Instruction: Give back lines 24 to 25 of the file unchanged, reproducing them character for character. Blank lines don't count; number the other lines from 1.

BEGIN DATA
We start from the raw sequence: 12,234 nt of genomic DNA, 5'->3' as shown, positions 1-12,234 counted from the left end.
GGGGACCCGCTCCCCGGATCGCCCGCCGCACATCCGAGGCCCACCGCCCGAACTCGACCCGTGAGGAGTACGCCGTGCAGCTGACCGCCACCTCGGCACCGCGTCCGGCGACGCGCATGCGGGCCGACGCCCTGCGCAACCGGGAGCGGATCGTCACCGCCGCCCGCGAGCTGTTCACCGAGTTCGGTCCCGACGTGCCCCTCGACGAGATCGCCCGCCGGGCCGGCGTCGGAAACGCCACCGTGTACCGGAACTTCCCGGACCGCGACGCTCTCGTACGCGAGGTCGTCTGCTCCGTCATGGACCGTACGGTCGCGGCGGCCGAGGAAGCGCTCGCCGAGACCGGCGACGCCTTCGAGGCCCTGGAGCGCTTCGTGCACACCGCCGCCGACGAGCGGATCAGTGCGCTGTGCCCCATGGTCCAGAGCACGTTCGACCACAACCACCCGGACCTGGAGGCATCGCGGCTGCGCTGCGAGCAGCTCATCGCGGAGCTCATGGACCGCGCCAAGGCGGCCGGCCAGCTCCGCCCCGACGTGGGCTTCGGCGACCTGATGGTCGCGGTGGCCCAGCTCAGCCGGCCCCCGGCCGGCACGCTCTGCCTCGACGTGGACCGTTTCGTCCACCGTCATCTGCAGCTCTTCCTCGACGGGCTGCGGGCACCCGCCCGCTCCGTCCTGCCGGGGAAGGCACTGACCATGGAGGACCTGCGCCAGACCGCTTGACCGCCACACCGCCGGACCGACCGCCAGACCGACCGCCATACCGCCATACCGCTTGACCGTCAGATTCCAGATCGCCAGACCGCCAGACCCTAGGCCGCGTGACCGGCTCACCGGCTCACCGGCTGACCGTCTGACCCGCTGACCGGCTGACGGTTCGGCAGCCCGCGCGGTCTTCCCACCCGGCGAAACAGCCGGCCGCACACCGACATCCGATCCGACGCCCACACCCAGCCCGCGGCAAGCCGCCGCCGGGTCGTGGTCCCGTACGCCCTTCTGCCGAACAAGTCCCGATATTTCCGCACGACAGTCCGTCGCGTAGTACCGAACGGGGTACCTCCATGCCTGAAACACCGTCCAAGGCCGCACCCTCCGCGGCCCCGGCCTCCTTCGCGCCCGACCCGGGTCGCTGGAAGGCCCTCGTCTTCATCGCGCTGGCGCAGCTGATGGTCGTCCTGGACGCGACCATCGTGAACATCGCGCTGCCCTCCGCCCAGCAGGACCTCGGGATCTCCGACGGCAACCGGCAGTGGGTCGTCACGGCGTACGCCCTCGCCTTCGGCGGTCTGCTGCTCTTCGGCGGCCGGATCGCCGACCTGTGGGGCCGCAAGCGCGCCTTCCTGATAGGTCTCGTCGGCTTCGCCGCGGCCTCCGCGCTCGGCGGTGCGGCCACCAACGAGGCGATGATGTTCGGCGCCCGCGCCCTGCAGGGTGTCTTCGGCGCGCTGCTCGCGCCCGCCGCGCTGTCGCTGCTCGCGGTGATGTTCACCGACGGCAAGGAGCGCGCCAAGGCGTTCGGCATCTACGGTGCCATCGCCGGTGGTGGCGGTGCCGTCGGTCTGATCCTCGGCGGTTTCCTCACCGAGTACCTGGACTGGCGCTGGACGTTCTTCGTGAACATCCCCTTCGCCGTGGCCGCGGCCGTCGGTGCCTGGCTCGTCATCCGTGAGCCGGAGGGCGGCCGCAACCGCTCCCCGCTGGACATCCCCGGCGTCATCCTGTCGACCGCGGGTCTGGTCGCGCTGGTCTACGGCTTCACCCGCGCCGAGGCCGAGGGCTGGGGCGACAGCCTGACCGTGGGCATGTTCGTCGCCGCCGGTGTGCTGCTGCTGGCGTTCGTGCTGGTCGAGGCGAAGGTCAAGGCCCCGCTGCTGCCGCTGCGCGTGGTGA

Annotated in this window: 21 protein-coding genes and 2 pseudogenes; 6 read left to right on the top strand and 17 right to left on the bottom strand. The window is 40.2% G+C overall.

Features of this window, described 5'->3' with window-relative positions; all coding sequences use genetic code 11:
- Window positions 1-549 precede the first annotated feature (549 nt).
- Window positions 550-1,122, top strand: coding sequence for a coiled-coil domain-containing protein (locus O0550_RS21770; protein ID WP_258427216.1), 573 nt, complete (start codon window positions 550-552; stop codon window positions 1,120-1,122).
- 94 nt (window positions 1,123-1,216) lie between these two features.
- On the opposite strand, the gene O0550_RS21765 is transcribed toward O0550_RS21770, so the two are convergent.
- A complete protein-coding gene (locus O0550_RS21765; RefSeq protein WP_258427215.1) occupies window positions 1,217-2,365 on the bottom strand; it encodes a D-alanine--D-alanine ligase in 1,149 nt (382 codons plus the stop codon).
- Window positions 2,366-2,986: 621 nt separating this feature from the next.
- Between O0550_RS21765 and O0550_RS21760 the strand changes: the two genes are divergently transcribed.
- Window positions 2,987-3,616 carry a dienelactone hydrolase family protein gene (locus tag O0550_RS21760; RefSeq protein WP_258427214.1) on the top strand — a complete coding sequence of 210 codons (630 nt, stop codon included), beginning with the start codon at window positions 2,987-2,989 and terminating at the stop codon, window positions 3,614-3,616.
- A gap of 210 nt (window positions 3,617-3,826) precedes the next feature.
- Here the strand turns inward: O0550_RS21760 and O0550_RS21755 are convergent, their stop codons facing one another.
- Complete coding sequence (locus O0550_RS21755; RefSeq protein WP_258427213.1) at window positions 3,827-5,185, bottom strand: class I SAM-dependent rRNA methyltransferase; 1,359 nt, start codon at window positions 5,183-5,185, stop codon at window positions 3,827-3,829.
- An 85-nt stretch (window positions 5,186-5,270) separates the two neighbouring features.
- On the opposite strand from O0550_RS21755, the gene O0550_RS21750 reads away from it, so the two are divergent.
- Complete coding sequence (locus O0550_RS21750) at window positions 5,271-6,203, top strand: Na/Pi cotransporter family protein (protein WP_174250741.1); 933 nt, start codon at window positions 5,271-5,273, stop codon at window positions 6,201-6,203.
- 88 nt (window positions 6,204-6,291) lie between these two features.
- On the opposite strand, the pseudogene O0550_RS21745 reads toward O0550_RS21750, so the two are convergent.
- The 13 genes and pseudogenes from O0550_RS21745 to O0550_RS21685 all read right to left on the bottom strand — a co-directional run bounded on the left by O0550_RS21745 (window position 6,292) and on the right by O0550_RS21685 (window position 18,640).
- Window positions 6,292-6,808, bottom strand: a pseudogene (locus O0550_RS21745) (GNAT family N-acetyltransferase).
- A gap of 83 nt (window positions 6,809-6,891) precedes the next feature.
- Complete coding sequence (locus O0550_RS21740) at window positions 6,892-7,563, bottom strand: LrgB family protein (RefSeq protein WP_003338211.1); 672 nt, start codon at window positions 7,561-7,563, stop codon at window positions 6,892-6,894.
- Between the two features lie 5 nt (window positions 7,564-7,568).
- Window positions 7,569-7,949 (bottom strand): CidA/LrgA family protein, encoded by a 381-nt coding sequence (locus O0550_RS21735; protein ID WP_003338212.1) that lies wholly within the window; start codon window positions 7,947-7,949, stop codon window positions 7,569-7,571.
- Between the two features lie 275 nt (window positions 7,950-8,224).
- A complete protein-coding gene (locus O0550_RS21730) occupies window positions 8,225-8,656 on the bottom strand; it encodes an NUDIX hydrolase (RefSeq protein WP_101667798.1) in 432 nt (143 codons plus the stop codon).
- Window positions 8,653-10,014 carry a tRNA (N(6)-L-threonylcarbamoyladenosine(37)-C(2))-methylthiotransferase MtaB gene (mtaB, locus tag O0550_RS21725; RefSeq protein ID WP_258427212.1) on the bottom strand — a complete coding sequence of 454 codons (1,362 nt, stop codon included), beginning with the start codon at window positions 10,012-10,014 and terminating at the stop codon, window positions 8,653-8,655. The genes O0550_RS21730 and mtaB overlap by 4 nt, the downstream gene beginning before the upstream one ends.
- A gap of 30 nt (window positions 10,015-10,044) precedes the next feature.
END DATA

- Complete coding sequence (locus O0550_RS21740) at window positions 6,892-7,563, bottom strand: LrgB family protein (RefSeq protein WP_003338211.1); 672 nt, start codon at window positions 7,561-7,563, stop codon at window positions 6,892-6,894.
- Between the two features lie 5 nt (window positions 7,564-7,568).